As we often confess in this space, we’re tinkerers of the inveterate sort. The caution of advancing age and the lessons of “oopses” have curbed plainly silly extremes (digit count still equals 20), but within researchable safety bounds, this is one of the enduring pleasures of shooting as either hobby or profession: With sense and eye protection, there’s plenty of room to fiddle.
One of our favorites repeats at present, thanks to the recent receipt of two barrels from Suarez International. Regular “First Gear” readers will expect as we do—a very likely treat in terms of both quality and performance.
A modest preamble is helpful when it comes to the whole topic of rebarreling, whether the arm in question is long or short. The rationale is generally the fruit of the same tree: To restore or enhance accuracy. This begs a reasonable question in many minds, “Doesn’t my firearm already have a good barrel?!” Impute a hint of alarm in that interrogative, and you have the whole picture.
Not to worry. In most cases, the reply is an emphatic “yes,” though with qualifiers. First is the idea that the fit of your barrel, particularly in a semi-auto handgun, may be spec’d to mass production (no hand-fitting, in other words)—what are widely called drop-in tolerances. For many shooting tasks, this is more than adequate.
That “many tasks” idea is where things get sticky, and a rifle example from our own experience is apropos. We bought a used Remington 700 almost 30 years ago, thinking—after long research—that it was the most affordable platform to start with in a quest for better long gun, centerfire skills. Our helpful local dealer promised to keep an eye out and borescope poised for a lightly used .308 Win heavy barrel, and eventually a likely candidate was traded in. Some months later, the factory barrel, trigger, Sierra Matchkings and a Burris scope had us nipping at .5 MOA groups of five shots now and again, and three-shots under .25 MOA on good days. Not at all bad for a factory get-up and middling-quality trigger finger.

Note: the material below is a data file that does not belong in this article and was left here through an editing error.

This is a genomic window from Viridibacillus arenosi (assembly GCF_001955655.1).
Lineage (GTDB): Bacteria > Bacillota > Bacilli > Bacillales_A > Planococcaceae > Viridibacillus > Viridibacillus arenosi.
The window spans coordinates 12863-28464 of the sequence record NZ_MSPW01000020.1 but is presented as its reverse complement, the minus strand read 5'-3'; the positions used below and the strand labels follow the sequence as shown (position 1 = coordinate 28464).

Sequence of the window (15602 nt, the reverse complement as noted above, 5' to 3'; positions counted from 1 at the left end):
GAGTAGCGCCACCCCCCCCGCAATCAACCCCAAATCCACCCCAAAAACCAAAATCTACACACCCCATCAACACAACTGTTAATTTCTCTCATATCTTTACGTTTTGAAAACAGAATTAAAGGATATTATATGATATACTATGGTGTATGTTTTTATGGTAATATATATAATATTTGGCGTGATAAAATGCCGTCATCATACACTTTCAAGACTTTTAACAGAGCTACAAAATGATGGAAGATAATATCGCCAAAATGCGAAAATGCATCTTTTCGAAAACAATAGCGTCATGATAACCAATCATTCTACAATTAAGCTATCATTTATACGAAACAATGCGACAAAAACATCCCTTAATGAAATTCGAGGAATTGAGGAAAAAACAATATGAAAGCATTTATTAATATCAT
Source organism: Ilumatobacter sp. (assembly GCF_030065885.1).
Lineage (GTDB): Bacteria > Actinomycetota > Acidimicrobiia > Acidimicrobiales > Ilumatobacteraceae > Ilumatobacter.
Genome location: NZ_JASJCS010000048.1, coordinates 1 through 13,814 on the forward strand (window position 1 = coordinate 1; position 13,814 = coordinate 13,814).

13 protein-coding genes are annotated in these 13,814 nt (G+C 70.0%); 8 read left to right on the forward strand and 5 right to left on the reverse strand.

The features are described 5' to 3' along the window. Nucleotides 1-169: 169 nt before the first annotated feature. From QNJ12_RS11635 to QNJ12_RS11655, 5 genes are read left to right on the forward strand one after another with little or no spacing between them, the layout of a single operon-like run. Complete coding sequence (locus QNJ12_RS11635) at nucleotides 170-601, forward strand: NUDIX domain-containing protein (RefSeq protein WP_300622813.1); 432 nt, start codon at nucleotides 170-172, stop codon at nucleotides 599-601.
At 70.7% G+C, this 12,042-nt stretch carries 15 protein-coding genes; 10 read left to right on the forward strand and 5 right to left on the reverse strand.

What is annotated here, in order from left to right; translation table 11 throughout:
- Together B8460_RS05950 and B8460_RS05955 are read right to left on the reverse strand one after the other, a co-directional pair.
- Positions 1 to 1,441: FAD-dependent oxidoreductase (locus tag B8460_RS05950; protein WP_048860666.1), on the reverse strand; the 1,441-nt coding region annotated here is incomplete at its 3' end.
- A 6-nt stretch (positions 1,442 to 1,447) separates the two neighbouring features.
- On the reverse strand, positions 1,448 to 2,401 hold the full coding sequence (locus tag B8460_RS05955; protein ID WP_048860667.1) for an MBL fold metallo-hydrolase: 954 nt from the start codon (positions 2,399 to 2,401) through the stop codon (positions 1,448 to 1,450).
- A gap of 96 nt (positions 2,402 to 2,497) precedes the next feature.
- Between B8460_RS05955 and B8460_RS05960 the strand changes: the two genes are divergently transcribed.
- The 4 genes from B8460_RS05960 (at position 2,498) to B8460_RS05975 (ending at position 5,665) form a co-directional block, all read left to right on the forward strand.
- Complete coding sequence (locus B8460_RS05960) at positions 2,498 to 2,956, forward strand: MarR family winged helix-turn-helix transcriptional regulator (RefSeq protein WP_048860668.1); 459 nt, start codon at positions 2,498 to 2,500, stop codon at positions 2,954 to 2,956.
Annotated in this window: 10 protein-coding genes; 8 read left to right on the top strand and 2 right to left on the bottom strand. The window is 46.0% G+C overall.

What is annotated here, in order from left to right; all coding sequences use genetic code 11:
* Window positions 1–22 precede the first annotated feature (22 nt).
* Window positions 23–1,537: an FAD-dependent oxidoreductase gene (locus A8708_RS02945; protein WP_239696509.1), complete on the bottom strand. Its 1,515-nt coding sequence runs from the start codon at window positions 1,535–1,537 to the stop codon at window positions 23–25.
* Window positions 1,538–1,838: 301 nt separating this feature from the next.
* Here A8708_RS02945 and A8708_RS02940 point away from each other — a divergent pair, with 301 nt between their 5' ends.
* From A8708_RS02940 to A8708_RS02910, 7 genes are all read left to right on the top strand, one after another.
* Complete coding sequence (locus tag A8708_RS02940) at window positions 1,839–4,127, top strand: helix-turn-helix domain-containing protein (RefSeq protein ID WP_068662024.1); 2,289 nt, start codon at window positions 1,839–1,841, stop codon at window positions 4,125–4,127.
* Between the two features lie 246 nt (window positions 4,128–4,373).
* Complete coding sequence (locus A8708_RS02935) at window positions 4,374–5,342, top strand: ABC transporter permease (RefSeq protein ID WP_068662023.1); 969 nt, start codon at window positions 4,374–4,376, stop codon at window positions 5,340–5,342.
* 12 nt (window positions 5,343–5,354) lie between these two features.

Now the bad news: It didn’t last. We figure at least 2,500 rounds went down the barrel of that redoubtable Remington, in addition to whatever the previous owner had “sent.” But did that mean end-of-life? Heck no: A new Kreiger barrel, and back to work; the present owner reports accuracy is still improving many thousands of rounds down the road.
And so it can go with nearly any firearm—actions (or frames)—can well outlast barrels. Other reasons for swapping can come up too, even before wear takes a toll. Reloaders will anticipate a ready motivation, namely lead bullets. Vastly easier on barrels due to their comparative softness, they’re also cheaper by several cents per round. Over-the-counter ammo buyers won’t see or use them much, perhaps, but many higher volume shooters use them almost exclusively.
If you took a careful squint at our main image, you may also be able to predict another reason the Suarez samples are so welcome, and provide a sort of glue to our story—we’re tuning up a Glock, and lead is a no-no in the factory “polygonal” barrels of the marque.